Detroit water department defends its shutoff policy
The water department of beleaguered city of Detroit defended its shutoff policy on Monday, arguing that it could not give away water for free. A coalition the ACLU, city residents and civil rights activists challenged the Detroit Water & Sewerage Department's shutoff policy and requested federal bankruptcy Judge Steven W. Rhodes, who is overseeing the city's bankruptcy case, to suspend shutoffs and restore service to residents who have lost it.
Sonal Mithani, attorney for the water department, stressed that the department would be breaching Michigan law and violating agreements with bondholders if it was forced to ignore overdue bills and forced to supply water for free.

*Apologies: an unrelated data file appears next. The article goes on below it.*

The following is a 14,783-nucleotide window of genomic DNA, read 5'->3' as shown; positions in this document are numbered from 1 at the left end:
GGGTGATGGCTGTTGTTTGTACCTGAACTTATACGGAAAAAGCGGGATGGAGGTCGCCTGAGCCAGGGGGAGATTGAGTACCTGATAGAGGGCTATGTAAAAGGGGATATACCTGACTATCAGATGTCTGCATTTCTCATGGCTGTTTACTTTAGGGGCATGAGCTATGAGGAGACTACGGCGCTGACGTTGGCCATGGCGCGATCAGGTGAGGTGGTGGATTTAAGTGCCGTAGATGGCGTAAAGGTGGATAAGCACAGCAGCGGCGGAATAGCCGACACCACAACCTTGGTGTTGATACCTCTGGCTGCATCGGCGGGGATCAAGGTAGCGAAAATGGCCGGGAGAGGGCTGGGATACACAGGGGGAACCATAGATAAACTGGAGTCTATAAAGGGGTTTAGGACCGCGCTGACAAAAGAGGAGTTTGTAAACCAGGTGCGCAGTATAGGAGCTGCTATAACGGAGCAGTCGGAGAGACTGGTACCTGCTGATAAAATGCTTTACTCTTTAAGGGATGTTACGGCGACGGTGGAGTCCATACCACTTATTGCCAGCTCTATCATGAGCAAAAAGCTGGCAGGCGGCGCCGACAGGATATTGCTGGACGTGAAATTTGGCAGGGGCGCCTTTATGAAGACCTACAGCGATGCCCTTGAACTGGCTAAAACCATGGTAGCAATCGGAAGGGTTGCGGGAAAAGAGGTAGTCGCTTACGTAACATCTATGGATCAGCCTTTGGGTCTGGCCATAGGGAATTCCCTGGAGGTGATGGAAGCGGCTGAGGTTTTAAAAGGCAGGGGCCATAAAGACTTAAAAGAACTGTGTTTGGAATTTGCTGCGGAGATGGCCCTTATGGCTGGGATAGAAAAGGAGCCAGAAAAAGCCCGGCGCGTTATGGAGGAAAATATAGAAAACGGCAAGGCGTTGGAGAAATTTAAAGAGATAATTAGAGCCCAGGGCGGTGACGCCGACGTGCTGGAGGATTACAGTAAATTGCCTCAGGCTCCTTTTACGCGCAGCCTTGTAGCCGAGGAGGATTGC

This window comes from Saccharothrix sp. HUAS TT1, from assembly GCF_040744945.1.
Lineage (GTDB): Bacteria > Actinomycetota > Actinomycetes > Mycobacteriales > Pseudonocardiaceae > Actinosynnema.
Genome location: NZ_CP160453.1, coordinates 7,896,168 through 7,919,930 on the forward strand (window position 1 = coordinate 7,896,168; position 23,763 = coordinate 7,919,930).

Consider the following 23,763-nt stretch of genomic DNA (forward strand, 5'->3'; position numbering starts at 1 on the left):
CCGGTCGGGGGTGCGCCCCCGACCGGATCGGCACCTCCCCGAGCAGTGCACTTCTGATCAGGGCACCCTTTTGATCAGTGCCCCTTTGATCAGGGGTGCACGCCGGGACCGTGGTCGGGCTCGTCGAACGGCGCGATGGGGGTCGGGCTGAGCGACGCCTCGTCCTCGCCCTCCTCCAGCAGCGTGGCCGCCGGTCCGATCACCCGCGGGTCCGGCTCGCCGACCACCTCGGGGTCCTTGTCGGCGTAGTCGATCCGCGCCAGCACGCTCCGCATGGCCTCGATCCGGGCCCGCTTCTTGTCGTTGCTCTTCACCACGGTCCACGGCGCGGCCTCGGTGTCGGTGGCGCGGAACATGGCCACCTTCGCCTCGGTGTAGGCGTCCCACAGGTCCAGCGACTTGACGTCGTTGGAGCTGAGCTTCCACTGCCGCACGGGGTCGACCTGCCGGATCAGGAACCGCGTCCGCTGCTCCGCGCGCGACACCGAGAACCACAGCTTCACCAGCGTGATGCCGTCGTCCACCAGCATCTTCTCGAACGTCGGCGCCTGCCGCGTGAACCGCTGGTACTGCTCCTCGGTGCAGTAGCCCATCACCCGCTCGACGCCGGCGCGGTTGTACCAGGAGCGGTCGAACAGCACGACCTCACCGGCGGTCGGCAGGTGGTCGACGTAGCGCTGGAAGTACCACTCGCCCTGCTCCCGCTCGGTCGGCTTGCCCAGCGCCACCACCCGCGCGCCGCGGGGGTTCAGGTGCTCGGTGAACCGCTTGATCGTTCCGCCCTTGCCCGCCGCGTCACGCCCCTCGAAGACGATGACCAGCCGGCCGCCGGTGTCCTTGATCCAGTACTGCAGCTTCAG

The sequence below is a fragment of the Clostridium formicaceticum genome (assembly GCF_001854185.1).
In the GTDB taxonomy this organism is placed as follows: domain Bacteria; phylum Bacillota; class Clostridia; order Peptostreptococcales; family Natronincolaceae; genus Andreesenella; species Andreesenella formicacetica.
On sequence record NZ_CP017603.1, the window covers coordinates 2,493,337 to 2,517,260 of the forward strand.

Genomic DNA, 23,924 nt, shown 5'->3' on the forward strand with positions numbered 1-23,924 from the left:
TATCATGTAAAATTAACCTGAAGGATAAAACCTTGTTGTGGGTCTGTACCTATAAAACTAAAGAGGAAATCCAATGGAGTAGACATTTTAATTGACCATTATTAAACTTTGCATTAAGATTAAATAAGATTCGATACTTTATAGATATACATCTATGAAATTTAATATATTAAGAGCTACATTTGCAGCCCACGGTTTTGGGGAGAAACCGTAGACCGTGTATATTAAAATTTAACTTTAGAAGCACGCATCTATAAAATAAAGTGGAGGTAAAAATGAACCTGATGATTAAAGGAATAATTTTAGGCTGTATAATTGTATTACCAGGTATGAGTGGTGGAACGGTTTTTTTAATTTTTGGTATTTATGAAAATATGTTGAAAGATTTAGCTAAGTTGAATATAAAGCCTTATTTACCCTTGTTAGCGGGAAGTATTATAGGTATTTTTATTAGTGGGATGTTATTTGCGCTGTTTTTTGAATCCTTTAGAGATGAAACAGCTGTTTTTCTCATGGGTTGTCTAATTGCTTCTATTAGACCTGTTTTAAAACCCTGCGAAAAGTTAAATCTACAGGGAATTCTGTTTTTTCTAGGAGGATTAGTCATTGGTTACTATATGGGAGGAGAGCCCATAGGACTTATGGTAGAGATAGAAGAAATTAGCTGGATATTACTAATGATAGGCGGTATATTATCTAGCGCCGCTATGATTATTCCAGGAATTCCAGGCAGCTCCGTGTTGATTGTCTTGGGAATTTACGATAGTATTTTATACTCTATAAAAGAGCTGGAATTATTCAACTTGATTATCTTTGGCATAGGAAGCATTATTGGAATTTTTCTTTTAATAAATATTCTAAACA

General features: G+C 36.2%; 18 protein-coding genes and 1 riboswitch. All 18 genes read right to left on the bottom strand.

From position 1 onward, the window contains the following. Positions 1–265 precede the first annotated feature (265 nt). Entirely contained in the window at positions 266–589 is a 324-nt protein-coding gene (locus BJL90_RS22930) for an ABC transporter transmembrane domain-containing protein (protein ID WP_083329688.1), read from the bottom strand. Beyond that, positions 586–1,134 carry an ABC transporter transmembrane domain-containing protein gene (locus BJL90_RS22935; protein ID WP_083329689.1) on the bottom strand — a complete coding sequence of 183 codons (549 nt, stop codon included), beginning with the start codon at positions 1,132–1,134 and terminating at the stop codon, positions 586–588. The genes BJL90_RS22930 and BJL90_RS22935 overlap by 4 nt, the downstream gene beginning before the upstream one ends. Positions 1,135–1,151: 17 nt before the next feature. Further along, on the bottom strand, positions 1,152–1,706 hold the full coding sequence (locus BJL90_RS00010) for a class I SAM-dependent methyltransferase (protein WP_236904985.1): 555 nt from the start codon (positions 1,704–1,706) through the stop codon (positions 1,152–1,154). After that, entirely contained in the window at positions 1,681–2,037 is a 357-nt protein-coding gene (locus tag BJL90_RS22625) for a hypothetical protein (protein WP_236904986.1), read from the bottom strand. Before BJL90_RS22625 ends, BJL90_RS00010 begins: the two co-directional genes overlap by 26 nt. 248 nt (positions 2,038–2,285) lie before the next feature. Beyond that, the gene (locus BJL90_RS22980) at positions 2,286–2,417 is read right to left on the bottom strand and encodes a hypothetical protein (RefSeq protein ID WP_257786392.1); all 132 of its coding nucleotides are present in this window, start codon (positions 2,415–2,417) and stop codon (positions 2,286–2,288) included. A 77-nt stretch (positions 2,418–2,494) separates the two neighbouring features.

Mithani acknowledged that "humanitarian" concerns were really very compelling but stressed that fairness was critical too. She pointed out that 60 per cent of residents of the city continued to pay their water bills on time.
Director Sue McCormick told the judge that it could potentially be very devastating in case the water department was ordered to stop shutoffs.
The Detroit Water & Sewerage Department stopped shutoffs for around a month in summer this year but the department resumed supply in August after Mayor Mike Duggan suggested people to put down 10 per cent of the bills and sign up for a payment plan. Still the mass shutoffs triggered severe public criticism.
As of July 31, nearly $86 million was owed on more than ninety thousand residential and commercial accounts overdue for at least 60 days.
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